GREEN BAY (NBC 26) — The Green Bay Area Public School District's new superintendent, Claude Tiller, Jr., started on July 1; and since then Tiller has been all over the community, and said his focus is on what's best for students.
"There's always going to be challenges," Tiller said. "It's not all roses."
Tiller has already been to a school board meeting.
On Tuesday, he hosted a public meet-and-greet at Grounded Cafe in Green Bay.
"Been trying to build up some emotional capital so people will me," Tiller said. "So, when my honeymoon period ends as superintendent, then they can say, 'he wasn't a bad guy, he's a good guy.'"
Arguably the biggest topic of controversy in the district is the facilities master plan.It's a long-term plan that addresses aging buildings, declining enrollment, and a looming budget deficit.
"We're looking at doing a study for boundaries," Tiller said. "So, the building closure keeps spouting its head up."
In May, a facilities task force recommended to the school board that 12 district buildings, including 11 schools, close or be used in a different way.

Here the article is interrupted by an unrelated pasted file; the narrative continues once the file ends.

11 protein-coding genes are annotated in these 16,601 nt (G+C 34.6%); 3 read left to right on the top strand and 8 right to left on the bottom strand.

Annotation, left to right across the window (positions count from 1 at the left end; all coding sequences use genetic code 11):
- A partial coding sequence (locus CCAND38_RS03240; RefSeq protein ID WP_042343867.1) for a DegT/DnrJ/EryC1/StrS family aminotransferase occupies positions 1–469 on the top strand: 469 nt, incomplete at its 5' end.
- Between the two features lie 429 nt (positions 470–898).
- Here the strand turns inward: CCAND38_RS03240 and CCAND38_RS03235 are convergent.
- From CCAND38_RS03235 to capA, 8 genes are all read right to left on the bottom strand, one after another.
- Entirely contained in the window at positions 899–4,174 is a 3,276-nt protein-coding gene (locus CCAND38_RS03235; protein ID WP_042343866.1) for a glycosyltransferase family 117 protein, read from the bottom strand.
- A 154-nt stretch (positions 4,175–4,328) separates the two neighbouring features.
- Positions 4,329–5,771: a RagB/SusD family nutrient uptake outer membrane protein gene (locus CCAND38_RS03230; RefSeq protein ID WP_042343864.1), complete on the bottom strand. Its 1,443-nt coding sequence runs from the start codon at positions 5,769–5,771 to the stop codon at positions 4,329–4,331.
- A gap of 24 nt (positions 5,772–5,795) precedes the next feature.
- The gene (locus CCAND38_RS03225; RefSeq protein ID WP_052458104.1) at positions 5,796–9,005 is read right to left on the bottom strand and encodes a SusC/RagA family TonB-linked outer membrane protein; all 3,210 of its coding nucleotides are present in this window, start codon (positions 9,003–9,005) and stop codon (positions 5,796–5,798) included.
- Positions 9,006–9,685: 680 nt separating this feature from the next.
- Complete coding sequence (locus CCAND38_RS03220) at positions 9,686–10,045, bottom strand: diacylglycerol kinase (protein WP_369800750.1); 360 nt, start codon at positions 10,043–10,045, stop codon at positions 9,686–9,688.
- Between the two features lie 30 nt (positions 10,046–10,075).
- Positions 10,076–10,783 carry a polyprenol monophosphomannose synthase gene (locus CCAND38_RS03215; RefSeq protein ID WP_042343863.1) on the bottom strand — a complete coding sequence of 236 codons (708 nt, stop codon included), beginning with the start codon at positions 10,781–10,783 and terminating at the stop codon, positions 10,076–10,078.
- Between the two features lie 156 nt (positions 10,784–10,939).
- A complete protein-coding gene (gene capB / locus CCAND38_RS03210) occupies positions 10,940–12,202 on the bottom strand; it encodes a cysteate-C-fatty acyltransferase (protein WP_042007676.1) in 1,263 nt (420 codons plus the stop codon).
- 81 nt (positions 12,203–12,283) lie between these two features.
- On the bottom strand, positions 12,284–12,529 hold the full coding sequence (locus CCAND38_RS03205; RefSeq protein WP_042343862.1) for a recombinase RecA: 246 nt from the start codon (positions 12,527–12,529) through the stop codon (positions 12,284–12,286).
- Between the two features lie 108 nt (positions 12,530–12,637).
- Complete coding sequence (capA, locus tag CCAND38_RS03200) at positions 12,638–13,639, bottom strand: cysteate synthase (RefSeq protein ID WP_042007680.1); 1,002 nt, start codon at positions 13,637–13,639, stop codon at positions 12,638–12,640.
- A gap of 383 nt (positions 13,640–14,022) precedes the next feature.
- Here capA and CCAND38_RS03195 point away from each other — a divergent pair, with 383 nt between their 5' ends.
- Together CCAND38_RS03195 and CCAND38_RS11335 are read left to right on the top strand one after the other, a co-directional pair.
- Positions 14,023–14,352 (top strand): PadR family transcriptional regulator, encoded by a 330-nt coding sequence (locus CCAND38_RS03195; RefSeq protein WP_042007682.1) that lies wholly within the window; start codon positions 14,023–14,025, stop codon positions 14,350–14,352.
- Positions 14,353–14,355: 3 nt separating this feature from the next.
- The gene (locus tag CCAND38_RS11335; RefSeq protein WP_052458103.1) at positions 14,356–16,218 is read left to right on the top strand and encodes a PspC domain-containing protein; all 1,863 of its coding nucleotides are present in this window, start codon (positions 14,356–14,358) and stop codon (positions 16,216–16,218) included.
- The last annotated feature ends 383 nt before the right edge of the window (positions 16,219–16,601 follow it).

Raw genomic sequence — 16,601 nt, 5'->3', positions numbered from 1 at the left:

Those recommendations drew pushback from a Latino grassroots group known as NEWLET, which said they weren't equitable enough.
The school board has already moved forward developing a plan to close Wequiock Elementary on the far northeast side, and shift its students to Red Smith. However, the board still has to vote on whether or not to close Wequiock. But, some Wequiock parents have spoken out to the board about their concerns.
Tiller said next week, district leaders and Wequiock parents are meeting up for a listening session.
"Their voices will be heard," said Tiller. "We will present our side. They will present their side. So, we hope to come to a common ground there."
The district is also facing a projected budget deficit for the 2024-25 school year.
Tiller said when balancing out the budget, he said the top priority is teachers.
"We want to make sure that we get the best teachers possible in the classrooms on time," Tiller said.
According to GBAPS data, about 60 percent of the district is made up of people of color.
Tiller said his focus is making sure every student's education is equitable.
"Every kid is different. So, we have to differentiate instruction," said Tiller.
Coming from an administrative role at Detroit Public Schools, Tiller said he raised the graduation rate in Detroit and is hoping to do the same in Green Bay.
Tiller said Green Bay's graduation rate is 87.4 percent.
Data from U.S. News & World Report shows the average graduation rate in Wisconsin in 2020 was 93 percent.
"I'm going for 100 percent graduation rate," Tiller said. "We can do it. I have to set the bar high, so we can reach it."
The next meet-and-greet with Tiller is next Tuesday, July 25, from 7 to 9 a.m. at the McDonald's on Shawano Avenue.